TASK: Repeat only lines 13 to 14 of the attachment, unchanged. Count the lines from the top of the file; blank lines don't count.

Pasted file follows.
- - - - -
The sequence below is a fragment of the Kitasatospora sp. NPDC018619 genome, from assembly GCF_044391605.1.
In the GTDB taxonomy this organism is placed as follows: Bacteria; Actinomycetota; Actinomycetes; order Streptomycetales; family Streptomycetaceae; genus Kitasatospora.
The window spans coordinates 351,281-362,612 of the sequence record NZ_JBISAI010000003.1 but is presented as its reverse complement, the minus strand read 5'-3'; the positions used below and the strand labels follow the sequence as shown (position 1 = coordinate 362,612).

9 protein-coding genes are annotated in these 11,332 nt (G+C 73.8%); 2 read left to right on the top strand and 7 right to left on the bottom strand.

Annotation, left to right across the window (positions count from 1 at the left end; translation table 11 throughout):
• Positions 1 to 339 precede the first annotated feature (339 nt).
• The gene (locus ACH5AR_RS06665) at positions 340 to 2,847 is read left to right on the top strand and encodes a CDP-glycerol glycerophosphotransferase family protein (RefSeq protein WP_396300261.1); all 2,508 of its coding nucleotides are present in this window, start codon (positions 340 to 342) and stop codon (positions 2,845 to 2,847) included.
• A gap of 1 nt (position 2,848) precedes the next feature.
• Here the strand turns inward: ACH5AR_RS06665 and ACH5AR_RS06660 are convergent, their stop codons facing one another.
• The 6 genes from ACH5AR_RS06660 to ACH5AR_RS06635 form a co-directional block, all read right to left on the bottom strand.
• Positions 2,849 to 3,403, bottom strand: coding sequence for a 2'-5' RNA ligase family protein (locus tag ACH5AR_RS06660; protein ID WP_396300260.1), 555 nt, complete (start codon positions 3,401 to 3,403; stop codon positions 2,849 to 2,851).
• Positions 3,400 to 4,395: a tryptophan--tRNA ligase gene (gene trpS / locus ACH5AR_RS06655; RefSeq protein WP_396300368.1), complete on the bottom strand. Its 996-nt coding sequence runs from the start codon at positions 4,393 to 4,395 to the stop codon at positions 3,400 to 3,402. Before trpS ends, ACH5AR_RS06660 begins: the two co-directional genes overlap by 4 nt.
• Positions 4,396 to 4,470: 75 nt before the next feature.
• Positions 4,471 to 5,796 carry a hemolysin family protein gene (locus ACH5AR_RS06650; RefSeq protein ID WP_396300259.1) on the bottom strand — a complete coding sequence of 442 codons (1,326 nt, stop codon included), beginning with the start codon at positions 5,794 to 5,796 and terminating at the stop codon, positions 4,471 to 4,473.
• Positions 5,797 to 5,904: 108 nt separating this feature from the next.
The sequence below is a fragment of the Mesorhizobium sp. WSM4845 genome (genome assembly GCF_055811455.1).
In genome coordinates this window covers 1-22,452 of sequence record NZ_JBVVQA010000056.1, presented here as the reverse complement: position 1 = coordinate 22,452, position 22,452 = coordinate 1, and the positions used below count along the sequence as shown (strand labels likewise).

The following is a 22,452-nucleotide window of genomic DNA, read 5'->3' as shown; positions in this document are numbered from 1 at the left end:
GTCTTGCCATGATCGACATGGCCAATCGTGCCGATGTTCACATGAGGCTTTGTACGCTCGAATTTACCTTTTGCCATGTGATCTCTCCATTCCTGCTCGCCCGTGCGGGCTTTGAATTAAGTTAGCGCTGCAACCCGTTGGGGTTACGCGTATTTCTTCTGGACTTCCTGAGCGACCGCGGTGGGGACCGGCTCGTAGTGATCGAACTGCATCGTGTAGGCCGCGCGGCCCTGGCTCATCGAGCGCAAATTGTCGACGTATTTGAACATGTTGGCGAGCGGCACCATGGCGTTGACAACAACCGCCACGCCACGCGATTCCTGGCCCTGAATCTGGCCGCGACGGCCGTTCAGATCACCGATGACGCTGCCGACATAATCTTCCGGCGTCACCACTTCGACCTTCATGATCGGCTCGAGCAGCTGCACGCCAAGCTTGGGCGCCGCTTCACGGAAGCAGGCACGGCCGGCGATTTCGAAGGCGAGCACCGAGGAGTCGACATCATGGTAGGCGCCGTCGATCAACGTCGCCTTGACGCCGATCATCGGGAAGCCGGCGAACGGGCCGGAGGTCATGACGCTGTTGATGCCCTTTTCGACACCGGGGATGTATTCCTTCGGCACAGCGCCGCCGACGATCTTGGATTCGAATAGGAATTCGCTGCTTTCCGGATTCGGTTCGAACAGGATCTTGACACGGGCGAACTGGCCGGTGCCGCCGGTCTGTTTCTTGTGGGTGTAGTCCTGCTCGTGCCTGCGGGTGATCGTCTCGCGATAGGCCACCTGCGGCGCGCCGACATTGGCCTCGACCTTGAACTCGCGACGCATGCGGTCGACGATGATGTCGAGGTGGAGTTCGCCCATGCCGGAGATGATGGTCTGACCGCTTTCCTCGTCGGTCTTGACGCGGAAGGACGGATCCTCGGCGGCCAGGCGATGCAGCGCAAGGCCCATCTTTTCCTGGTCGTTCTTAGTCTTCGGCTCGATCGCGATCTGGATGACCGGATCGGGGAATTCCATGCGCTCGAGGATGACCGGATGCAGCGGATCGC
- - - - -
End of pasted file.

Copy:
• Positions 4,396 to 4,470: 75 nt before the next feature.
• Positions 4,471 to 5,796 carry a hemolysin family protein gene (locus ACH5AR_RS06650; RefSeq protein ID WP_396300259.1) on the bottom strand — a complete coding sequence of 442 codons (1,326 nt, stop codon included), beginning with the start codon at positions 5,794 to 5,796 and terminating at the stop codon, positions 4,471 to 4,473.